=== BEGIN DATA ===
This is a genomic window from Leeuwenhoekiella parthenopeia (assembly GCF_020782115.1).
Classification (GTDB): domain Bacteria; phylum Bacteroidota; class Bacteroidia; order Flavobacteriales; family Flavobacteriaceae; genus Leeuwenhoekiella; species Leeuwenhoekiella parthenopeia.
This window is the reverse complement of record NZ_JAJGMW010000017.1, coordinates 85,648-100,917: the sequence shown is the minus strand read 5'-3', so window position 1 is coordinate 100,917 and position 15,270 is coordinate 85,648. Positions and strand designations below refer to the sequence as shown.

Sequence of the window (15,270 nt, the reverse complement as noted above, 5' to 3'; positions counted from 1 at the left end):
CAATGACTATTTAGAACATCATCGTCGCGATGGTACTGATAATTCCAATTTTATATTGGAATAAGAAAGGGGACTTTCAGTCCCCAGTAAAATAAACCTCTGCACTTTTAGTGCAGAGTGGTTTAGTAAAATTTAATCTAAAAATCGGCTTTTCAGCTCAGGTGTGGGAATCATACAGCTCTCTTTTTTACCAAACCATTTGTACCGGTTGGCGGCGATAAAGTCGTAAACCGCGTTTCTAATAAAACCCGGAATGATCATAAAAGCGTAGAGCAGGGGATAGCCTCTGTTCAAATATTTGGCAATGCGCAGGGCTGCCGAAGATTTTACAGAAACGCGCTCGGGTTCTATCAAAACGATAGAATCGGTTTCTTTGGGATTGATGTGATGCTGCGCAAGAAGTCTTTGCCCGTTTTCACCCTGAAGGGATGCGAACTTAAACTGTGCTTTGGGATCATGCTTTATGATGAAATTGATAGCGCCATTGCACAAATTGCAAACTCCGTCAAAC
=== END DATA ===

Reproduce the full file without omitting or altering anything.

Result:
This is a genomic window from Leeuwenhoekiella parthenopeia (assembly GCF_020782115.1).
Classification (GTDB): domain Bacteria; phylum Bacteroidota; class Bacteroidia; order Flavobacteriales; family Flavobacteriaceae; genus Leeuwenhoekiella; species Leeuwenhoekiella parthenopeia.
This window is the reverse complement of record NZ_JAJGMW010000017.1, coordinates 85,648-100,917: the sequence shown is the minus strand read 5'-3', so window position 1 is coordinate 100,917 and position 15,270 is coordinate 85,648. Positions and strand designations below refer to the sequence as shown.

Sequence of the window (15,270 nt, the reverse complement as noted above, 5' to 3'; positions counted from 1 at the left end):
CAATGACTATTTAGAACATCATCGTCGCGATGGTACTGATAATTCCAATTTTATATTGGAATAAGAAAGGGGACTTTCAGTCCCCAGTAAAATAAACCTCTGCACTTTTAGTGCAGAGTGGTTTAGTAAAATTTAATCTAAAAATCGGCTTTTCAGCTCAGGTGTGGGAATCATACAGCTCTCTTTTTTACCAAACCATTTGTACCGGTTGGCGGCGATAAAGTCGTAAACCGCGTTTCTAATAAAACCCGGAATGATCATAAAAGCGTAGAGCAGGGGATAGCCTCTGTTCAAATATTTGGCAATGCGCAGGGCTGCCGAAGATTTTACAGAAACGCGCTCGGGTTCTATCAAAACGATAGAATCGGTTTCTTTGGGATTGATGTGATGCTGCGCAAGAAGTCTTTGCCCGTTTTCACCCTGAAGGGATGCGAACTTAAACTGTGCTTTGGGATCATGCTTTATGATGAAATTGATAGCGCCATTGCACAAATTGCAAACTCCGTCAAAC